According to some estimates, energy consumption due to the Internet is responsible for 2.3% of global CO2e emissions worldwide. This equals (believe it or not) the total carbon footprint generated by the consumption of aviation fuel worldwide.
Research suggests that an average ad-free web page would load in less than 3 seconds. However, a website with multiple advertisements may take more than nine seconds to download. The extra time taken is the energy directly gobbled up by online advertising.
Admittedly, online advertising formats have only gotten heavier over time. Most web pages have multiple ad formats and using rich graphics, animations and videos will naturally consume more computing power and therefore consume more power than other content. The advertisements take up a small portion of the user’s screen, but involve CPU-intensive computer processes.
Earlier this week, GroupM, the media investment arm of advertising giant WPP, announced it would measure and reduce advertising-related carbon emissions using a new global measurement framework. carbon.
This WPP announcement didn’t come without a lot of shouting. And the debate extends beyond online advertising to cover other areas like fossil fuel advertising and sponsorships. At the Cannes Lions Festival, Greenpeace activists laid siege to the WPP Beach, a networking zone set up by the advertising giant during the festival.
WPP boss Mark Read admitted in a global trade publication that while Greenpeace was right to protest, the holding company would continue to work with energy customers.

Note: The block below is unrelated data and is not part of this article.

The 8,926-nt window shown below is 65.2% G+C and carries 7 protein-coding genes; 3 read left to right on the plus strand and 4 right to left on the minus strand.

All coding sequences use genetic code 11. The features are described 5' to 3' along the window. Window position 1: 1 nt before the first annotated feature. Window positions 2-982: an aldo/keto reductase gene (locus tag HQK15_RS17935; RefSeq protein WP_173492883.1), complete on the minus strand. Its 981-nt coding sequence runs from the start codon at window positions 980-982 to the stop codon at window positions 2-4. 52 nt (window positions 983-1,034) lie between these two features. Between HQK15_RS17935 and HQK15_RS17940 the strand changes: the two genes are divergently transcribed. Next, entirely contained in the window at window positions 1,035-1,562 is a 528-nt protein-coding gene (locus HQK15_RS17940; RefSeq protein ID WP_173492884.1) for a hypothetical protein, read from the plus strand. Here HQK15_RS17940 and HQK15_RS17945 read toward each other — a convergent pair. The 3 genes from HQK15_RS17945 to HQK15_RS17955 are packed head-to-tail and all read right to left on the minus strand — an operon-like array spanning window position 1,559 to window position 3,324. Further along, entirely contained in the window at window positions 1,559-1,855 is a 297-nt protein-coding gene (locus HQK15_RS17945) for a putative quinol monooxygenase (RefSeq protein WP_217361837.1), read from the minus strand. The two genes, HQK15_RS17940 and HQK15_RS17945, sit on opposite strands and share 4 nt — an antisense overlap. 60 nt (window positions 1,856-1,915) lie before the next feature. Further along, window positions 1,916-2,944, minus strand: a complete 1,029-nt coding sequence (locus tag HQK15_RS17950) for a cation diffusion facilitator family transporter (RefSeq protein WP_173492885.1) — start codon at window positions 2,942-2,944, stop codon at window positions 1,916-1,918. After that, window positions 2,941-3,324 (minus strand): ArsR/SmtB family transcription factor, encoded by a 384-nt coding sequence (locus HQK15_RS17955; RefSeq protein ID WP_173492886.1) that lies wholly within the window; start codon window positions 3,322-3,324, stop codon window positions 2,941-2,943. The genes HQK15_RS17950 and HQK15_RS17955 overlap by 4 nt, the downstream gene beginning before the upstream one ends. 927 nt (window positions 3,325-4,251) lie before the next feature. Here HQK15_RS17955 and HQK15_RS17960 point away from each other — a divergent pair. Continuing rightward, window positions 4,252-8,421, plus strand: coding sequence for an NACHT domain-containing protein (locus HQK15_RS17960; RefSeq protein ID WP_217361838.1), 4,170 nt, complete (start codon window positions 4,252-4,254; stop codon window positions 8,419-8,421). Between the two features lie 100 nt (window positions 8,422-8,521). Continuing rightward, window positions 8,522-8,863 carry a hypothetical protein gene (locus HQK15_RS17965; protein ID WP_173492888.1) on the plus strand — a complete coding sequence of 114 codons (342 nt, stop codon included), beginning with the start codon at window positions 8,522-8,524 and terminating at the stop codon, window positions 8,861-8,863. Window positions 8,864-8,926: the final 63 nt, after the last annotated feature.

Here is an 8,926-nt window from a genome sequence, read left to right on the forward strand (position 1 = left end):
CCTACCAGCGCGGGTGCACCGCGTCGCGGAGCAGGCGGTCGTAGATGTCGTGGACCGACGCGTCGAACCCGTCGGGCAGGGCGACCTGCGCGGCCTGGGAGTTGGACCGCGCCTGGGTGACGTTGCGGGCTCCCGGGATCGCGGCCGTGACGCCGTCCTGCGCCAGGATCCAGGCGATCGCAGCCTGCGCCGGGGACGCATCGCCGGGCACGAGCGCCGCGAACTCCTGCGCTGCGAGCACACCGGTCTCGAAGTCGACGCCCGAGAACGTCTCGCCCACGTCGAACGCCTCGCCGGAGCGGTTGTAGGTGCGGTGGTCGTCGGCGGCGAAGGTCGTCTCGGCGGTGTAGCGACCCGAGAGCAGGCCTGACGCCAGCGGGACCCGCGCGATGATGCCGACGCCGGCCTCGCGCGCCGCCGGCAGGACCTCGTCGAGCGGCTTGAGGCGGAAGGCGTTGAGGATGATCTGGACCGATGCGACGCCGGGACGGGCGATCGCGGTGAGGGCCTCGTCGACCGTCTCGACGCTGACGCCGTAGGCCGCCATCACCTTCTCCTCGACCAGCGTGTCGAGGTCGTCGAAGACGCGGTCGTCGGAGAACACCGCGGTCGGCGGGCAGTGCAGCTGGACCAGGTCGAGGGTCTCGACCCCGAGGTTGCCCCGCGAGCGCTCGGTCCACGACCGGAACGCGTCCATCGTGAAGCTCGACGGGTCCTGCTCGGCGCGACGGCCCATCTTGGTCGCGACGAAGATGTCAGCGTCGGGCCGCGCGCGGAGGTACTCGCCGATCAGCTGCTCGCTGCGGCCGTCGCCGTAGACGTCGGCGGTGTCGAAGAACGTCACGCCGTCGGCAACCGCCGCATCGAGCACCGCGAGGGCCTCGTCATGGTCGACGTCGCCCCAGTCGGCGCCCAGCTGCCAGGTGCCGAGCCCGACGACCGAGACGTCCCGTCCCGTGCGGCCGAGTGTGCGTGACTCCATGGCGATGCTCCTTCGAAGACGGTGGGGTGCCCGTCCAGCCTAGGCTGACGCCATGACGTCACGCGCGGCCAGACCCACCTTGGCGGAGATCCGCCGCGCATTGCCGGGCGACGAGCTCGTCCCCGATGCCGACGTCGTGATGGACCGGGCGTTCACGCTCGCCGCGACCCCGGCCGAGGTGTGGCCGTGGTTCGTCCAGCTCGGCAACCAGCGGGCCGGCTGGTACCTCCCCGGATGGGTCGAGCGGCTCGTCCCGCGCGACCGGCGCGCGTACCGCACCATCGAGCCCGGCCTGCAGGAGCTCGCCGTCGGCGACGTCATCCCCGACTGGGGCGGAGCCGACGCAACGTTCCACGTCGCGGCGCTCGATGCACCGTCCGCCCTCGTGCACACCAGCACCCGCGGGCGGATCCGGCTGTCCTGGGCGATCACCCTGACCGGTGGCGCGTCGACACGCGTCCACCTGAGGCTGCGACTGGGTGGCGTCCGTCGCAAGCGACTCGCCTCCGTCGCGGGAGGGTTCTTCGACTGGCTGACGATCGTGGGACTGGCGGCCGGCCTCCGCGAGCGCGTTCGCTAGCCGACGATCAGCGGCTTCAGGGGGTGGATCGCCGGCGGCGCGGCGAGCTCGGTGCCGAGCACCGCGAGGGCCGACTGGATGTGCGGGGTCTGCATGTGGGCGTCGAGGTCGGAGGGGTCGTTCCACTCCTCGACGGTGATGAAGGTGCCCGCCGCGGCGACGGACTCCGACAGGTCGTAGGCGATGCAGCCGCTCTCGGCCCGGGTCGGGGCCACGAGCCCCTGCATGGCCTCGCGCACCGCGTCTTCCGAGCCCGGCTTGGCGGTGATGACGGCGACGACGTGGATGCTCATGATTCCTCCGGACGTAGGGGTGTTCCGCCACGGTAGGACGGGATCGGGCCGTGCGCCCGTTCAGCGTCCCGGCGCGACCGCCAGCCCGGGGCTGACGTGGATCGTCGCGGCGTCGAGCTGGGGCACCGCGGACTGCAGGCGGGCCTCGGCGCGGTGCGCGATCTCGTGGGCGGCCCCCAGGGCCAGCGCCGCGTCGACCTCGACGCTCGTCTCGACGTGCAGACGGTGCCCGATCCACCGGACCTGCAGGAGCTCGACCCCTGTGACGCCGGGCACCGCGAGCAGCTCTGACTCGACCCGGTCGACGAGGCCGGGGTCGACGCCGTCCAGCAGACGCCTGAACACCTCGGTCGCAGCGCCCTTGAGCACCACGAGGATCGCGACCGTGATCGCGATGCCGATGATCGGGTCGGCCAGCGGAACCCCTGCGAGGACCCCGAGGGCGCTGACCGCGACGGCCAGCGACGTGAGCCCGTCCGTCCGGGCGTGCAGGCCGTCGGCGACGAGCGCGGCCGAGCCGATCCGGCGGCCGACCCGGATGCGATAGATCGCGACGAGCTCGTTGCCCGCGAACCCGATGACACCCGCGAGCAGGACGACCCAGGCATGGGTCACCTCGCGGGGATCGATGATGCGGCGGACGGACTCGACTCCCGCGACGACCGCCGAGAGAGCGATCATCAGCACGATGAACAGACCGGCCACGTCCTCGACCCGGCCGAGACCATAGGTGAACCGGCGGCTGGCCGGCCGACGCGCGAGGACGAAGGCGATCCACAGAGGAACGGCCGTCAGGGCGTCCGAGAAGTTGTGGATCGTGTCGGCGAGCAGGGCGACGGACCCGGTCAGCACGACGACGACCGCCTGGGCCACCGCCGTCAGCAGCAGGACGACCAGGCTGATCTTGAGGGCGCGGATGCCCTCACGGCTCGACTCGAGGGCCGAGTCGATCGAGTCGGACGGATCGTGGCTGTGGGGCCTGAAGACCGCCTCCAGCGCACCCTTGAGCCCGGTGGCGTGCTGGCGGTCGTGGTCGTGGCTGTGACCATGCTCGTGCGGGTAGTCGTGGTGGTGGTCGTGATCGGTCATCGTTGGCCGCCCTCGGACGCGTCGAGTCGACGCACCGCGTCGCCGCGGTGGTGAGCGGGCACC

In Europe, more than 30 organizations have launched a European Citizens’ Initiative (ECI), calling for a new law banning fossil fuel advertising and sponsorship in the European Union. If an ECI reaches one million verified signatures in a year, the European Commission is legally bound to respond, says former publicist and Greenpeace activist Gustav Martner.
Martner gained global notoriety a month ago at the Cannes Lions International Festival of Creativity. On the opening day of this year’s festival, Martner, a former Lions award winner and juror, took to the main stage during the awards night with a sign, “no awards on a dead planet,” a plea worldwide to ban fossil fuel advertising. He was banned from the festival, but the cause was heard loud and clear by everyone who mattered in the world of advertising and marketing.
Globally, industry initiatives like Ad Net Zero are aiming for net zero emissions across the entire cycle from production to ad placement in the UK by 2030. Hopefully the rest of the world will advertising will “warm up” to a similar program.
(This weekly column offers insight into the discussions, debates and soul-searching that goes on in the minds of our writers.)